William Ruto faces stiff Azimio resistance in bid to overhaul IEBC

President William Ruto gives his remarks during the Official launch of the affordable housing project in Shauri Moyo in Nairobi on January 27, 2023. [Kelly Ayodi, Standard]

President William Ruto is facing renewed dissent from the Azimio la Umoja Coalition in his bid to reconstitute the Independent Electoral and Boundaries Commission (IEBC).

Azimio leader Raila Odinga has lined up public rallies across the country beginning today through which he seeks to guarantee the opposition's involvement in the process.

Ruto on Monday began the process of replacing former IEBC chairman Wafula Chebukati and commissioners Boya Molu and Yakub Guliye who vacated office following the lapse of their six-year tenure. The process will also see former Vice Chair Juliana Cherera, and former commissioners Francis Wanderi and Justus Nyang'aya replaced after they quit following allegations of electoral misconduct during last year's General Election.

Commissioner Irene Masit is on suspension as she awaits a decision by Judge Aggrey Mchelule-led tribunal on whether she will continue holding office.

According to the IEBC Amendment Act 2022, the Parliamentary Service Commission (PSC) and the inter-religious council will get two slots each in the selection panel out of the total seven, whereas the Law Society of Kenya and Political Parties Liaison Committee will have one member each.

Raila has, however, registered his displeasure with the new law and accused the Head of State of orchestrating a ploy to fill the panel with his cronies.

"We demand that any attempts to reconstitute the IEBC single-handedly by Mr Ruto cease forthwith so that Kenyans themselves can reconstitute the body after full and fair deliberations," said Raila on Monday during a rally at Kamukunji Grounds.

And today, Raila is expected to continue mounting pressure on the Ruto regime in a bid to force his hand into negotiations centring on electoral reforms.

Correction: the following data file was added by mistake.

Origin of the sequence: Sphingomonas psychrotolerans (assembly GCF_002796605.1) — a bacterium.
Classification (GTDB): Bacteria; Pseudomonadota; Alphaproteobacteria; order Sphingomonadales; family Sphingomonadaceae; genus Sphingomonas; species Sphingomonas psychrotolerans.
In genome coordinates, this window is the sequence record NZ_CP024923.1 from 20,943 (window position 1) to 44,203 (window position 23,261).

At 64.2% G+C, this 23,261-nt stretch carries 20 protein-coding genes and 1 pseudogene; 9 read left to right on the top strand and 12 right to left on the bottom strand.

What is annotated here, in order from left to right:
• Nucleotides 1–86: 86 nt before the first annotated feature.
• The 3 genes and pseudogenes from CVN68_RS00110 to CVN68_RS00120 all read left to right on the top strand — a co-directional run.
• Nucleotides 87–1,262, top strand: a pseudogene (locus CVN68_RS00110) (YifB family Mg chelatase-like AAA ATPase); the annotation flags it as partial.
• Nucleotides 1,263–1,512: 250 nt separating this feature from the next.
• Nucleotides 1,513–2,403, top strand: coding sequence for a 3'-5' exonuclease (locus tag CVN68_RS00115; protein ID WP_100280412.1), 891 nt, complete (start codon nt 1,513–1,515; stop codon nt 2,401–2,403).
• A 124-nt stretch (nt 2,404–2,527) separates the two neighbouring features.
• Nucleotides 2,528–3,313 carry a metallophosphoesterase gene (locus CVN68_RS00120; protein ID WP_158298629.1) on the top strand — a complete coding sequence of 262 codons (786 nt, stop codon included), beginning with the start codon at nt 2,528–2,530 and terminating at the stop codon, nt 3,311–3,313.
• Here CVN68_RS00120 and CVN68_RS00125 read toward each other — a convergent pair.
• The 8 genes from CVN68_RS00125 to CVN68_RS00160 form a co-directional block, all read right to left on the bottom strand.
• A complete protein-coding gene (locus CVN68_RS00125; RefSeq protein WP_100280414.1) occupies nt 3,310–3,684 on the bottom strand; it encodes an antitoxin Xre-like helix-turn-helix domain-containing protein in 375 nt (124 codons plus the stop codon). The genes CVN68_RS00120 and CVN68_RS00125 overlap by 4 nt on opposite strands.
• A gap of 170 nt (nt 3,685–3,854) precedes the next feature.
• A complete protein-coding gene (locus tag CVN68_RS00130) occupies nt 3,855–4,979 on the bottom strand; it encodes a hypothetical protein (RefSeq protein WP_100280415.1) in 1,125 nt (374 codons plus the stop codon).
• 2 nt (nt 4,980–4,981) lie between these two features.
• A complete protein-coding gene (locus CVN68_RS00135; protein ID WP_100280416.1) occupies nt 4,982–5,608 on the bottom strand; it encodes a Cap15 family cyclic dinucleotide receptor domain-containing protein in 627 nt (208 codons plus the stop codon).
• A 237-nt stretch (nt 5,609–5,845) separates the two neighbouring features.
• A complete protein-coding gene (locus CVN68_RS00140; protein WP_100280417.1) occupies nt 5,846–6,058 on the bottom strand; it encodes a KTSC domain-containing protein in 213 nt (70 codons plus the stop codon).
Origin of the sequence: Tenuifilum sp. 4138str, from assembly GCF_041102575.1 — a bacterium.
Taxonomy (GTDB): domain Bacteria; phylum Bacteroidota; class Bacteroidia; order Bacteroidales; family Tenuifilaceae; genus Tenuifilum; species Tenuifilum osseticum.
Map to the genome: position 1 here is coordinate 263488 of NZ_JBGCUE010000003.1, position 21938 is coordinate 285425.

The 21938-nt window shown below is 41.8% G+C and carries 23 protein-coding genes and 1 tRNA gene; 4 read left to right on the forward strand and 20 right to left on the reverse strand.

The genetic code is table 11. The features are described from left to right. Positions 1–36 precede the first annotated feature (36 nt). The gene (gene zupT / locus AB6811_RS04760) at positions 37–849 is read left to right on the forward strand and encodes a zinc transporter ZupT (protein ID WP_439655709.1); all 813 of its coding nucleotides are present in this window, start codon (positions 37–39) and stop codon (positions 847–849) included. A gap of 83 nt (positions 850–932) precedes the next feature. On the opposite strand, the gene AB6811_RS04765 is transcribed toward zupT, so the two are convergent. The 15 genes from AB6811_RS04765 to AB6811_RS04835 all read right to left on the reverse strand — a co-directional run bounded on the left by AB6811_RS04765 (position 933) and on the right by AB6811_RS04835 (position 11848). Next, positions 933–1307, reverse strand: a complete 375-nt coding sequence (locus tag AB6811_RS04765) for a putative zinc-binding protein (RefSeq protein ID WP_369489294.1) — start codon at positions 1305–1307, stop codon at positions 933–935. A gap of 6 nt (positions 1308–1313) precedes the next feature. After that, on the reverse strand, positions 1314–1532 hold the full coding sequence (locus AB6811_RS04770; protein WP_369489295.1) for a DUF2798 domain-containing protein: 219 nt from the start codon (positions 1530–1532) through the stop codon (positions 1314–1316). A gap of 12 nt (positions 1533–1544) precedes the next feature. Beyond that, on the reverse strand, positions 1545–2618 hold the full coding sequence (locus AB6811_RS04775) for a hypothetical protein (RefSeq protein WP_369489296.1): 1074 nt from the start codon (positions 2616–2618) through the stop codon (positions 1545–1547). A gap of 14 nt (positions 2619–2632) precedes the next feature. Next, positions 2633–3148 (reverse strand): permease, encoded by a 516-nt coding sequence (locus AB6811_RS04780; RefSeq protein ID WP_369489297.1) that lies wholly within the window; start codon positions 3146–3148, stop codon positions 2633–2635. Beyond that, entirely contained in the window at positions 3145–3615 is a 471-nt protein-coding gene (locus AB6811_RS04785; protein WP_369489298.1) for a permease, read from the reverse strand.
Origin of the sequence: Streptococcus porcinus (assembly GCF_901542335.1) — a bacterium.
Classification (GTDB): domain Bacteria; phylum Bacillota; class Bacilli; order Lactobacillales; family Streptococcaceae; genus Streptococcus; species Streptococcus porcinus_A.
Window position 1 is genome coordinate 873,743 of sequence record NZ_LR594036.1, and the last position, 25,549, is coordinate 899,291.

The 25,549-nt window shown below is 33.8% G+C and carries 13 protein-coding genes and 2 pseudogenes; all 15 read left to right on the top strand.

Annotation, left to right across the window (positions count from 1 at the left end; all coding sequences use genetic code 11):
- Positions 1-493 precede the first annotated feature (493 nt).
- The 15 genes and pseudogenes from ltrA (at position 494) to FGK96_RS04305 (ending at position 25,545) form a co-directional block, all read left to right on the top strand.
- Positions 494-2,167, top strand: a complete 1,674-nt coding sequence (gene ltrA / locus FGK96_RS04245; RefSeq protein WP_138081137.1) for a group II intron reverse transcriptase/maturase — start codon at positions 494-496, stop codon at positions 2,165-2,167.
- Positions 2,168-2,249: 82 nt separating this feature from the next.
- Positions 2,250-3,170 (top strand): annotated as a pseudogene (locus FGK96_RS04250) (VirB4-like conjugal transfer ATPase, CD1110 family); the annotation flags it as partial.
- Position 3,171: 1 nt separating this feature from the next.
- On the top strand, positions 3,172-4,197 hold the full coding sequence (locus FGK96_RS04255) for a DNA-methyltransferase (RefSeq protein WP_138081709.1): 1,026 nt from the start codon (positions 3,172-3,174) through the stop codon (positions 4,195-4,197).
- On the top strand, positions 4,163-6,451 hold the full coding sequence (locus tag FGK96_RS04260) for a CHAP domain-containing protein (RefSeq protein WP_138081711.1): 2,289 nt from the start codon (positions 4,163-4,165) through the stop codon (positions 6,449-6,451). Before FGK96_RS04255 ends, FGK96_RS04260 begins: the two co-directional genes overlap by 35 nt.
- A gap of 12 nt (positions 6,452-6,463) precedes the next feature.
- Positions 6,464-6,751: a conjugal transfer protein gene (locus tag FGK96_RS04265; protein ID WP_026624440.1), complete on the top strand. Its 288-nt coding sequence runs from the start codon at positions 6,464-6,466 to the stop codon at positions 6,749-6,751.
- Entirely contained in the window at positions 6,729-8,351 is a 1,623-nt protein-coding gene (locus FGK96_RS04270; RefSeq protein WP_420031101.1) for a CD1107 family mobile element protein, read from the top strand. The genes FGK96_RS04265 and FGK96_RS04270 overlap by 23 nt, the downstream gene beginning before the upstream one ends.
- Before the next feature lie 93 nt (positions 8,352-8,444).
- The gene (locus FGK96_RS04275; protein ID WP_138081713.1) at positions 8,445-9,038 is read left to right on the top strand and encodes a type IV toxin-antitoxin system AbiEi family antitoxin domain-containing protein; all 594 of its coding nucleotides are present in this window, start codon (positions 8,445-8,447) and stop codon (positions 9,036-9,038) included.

He is also expected to give his supporters a way forward following allegations from the so-called whistle-blower report that he had been rigged out of the presidency.

The report claims Ruto colluded with the IEBC officials and the international community to engage in vote rigging and tampering with results transmission.

Raila claims he won with 8 million votes against President Ruto's 5 million.

Leaders from the Kenya Kwanza Alliance have, however, termed Raila's latest resort to confrontational politics as a move calculated to force him into a power-sharing agreement

President Ruto has also ruled out any form of truce with Raila - akin to the 2018 handshake between Raila and former President Uhuru Kenyatta - and has maintained that he (Raila) should focus on his role as the official opposition leader.

The parliamentary Justice and legal affairs Committee (JLAC) is now mandated with vetting proposed commissioners and submitting a report to the House plenary for approval or rejection.

"Disagreements are part of people exercising their democratic rights... but at the end of the day the law must be followed," said chairperson George Murugara.

West Mugirango MP Steve Mogaka, also a member of JLAC, said: "There must be seen to be fairness in the process. If a single player chooses majority of the referee, then the process is flawed."

According to law, Ruto is now expected to name the selection panel, which will in turn start scouting for nominee commissioners for vetting by Parliament.

The team will be face an arduous task of restoring public trust in IEBC following the last General Election that left the commission fractured.

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